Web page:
Weather delays construction on Science and Technology Center
Despite slight delays in construction on the Science and Technology Center (formerly known as the McNulty building) due to the recent inclement weather, work is almost complete on the building.
John Signorello, associate vice president of facilities and operations, said work on the roof, interior and landscaping needs to be finished.
According to Signorello, delays were due to the inability to work on the exterior during the recent hurricane and storms.
In addition, there was some interior water damage in the building because work was not completed on the roof at the time of the storms, Signorello said.
The center has been undergoing renovations and construction since at least the spring semester of 2010, when concerns arose about the stability of the building’s limestone façade, according to an article published in The Setonian in September 2010.
The construction was scheduled to last about a year and a half, the article stated.
According to the article, the building first opened in 2007, and the University spent $35 million on the modernization and expansion of the building. When it was first built, the article said, the University aspired to create a new “state-of-the-future” building for the sciences.
Students who utilize the building mostly find the construction to be a small inconvenience.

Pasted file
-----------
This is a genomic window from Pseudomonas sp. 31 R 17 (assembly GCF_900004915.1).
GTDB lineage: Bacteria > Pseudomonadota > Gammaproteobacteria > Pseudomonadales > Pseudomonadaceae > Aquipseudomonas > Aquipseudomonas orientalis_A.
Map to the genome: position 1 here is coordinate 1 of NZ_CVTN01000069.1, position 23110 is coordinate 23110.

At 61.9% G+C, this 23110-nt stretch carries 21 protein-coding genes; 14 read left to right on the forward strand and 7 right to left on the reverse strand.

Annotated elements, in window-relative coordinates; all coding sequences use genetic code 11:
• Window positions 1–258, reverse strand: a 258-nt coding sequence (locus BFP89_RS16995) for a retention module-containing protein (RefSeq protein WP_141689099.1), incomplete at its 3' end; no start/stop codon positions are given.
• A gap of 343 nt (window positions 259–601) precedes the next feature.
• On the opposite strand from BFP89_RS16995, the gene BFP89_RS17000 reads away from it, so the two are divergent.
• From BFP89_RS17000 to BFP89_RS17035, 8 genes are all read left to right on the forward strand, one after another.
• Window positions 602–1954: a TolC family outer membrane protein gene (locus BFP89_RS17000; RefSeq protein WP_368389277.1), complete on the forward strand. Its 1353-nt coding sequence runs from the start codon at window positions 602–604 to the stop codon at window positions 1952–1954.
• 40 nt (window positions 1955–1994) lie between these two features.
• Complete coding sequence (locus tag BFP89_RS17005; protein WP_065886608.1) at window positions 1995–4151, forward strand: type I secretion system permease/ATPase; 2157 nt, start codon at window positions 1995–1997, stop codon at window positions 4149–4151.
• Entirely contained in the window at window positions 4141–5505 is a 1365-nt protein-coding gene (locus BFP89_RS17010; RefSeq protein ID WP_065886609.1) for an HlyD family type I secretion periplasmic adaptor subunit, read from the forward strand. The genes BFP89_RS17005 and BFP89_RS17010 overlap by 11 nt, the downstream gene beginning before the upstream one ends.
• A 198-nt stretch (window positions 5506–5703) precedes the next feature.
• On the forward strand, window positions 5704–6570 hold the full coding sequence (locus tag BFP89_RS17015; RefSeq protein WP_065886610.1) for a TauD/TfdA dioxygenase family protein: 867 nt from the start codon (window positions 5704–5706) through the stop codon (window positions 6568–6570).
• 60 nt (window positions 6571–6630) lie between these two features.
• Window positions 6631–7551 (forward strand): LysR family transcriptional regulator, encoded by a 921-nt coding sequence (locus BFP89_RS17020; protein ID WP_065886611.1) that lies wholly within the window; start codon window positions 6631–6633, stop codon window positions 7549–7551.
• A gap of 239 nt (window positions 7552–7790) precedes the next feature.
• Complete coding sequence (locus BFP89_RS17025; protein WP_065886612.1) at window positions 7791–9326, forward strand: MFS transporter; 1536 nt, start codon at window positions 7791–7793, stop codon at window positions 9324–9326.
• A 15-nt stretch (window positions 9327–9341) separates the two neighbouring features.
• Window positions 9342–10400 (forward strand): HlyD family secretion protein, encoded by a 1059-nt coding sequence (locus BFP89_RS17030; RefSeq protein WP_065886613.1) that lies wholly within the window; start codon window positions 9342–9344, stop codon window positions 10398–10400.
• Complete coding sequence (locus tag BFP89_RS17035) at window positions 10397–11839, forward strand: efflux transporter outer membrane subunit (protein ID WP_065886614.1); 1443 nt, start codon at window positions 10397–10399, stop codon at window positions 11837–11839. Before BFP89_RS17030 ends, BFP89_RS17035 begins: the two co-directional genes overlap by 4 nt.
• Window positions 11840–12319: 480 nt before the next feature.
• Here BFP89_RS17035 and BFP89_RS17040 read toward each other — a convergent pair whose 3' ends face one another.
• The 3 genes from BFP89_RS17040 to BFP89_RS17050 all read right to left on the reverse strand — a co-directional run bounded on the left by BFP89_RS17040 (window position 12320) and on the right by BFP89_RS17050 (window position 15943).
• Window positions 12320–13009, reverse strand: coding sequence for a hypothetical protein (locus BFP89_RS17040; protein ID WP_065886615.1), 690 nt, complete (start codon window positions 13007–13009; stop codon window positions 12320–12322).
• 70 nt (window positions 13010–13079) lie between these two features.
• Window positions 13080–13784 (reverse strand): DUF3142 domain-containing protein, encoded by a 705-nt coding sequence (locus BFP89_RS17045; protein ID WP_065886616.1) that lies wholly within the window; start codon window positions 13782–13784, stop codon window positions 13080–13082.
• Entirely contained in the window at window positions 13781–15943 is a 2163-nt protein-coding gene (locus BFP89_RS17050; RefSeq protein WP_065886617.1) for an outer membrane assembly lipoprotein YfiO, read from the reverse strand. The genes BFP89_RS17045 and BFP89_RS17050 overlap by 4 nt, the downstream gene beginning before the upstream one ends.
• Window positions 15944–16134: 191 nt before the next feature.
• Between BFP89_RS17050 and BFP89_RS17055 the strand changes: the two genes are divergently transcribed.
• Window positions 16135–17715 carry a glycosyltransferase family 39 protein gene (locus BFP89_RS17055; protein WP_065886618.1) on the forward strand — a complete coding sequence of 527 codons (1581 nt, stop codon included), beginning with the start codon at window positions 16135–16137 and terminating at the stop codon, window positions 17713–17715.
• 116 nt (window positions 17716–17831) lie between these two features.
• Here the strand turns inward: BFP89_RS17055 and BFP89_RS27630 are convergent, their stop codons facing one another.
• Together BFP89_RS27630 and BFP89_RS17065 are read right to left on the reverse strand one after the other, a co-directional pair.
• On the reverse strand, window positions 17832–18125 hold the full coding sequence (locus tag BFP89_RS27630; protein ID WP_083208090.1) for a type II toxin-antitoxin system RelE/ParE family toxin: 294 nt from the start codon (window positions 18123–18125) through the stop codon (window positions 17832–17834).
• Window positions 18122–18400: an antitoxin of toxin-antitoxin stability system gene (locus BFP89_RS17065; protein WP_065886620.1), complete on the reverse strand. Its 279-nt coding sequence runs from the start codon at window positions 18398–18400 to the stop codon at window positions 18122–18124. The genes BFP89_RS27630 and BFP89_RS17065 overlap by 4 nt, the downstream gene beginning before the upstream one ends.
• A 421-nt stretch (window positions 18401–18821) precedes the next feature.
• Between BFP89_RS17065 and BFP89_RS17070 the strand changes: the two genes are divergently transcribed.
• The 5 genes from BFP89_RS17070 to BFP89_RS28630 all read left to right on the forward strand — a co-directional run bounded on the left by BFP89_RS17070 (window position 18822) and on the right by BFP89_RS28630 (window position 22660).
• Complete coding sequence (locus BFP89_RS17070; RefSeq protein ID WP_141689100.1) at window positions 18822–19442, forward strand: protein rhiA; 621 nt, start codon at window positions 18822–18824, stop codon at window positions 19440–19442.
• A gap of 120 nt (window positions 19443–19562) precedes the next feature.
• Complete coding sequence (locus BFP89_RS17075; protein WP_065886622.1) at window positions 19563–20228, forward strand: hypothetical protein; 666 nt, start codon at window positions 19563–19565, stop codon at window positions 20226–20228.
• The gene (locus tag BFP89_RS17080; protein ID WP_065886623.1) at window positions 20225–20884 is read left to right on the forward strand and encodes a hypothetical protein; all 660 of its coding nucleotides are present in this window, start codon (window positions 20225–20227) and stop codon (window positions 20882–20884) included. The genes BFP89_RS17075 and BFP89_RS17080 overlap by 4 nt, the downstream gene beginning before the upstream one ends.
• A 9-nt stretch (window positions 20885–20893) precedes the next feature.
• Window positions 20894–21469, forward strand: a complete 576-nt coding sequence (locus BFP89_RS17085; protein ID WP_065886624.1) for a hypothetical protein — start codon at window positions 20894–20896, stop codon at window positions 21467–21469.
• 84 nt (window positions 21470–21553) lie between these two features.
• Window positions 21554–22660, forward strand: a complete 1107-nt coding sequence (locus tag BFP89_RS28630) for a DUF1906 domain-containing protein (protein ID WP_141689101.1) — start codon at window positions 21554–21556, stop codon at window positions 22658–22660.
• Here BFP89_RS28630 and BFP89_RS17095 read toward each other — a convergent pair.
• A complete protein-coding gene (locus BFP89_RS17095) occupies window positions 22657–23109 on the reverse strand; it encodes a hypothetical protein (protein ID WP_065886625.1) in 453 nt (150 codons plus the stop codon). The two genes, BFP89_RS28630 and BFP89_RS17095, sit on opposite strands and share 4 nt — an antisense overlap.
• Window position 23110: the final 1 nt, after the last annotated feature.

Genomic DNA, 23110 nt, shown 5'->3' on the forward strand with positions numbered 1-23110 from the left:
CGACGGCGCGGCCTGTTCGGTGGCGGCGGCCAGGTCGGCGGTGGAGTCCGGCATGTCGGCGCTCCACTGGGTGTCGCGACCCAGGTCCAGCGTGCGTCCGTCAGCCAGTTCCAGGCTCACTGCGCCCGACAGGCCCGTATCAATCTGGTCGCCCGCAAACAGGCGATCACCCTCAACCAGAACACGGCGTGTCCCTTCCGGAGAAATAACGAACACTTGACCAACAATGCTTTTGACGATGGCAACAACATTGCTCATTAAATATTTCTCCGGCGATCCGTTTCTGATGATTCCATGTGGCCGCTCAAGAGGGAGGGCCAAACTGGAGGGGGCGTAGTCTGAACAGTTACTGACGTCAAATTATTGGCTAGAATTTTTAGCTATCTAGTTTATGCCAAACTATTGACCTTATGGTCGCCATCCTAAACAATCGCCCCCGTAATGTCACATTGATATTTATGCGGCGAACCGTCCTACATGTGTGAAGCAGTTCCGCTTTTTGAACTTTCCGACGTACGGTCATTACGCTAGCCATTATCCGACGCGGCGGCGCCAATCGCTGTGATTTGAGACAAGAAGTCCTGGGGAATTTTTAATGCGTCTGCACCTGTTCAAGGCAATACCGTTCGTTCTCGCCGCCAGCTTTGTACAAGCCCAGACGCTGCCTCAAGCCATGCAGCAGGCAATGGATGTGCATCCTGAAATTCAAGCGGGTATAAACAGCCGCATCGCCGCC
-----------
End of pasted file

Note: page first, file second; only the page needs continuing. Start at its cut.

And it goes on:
“Although the construction has been going on way too long, and yes, to be honest has created some inconveniences, overall the bulk of the construction was done over the summer,” senior Amanda Risner, who is in the physical therapy program at Seton Hall, said. “Besides the closing of the walkway inside and outside the front of the building and the occasional noise during class, I haven’t really been affected by the construction.”
Junior biology major Kalie Marshall said she can no longer study in the quiet room on the second floor in breaks between her classes because, “that area is taken over by building plans, computers, and other things necessary for the construction workers.”
Senior biology major Adrienne Galang called the building “home” for most of her time on campus.
Galang said the construction was inconvenient because it made it confusing to figure out how to get into and around the building.
“When you see big pieces of machinery outside of an entrance, you assume to not go in that way, but that wasn’t the case all the time,” Galang said, “A sign or some sort of labeling would have been helpful.”
Galang and other students said while the construction wasn’t a big inconvenience, they hoped it would be completed soon, and felt the construction had been going on a long time.
Signorello said the University is currently reviewing new projects for summer 2012, but no specific decisions have been made yet.
Some other buildings on campus also sustained damage from the storms, including some flooding in the Rec Center, Signorello said.
Caitlin Carroll can be reached at firstname.lastname@example.org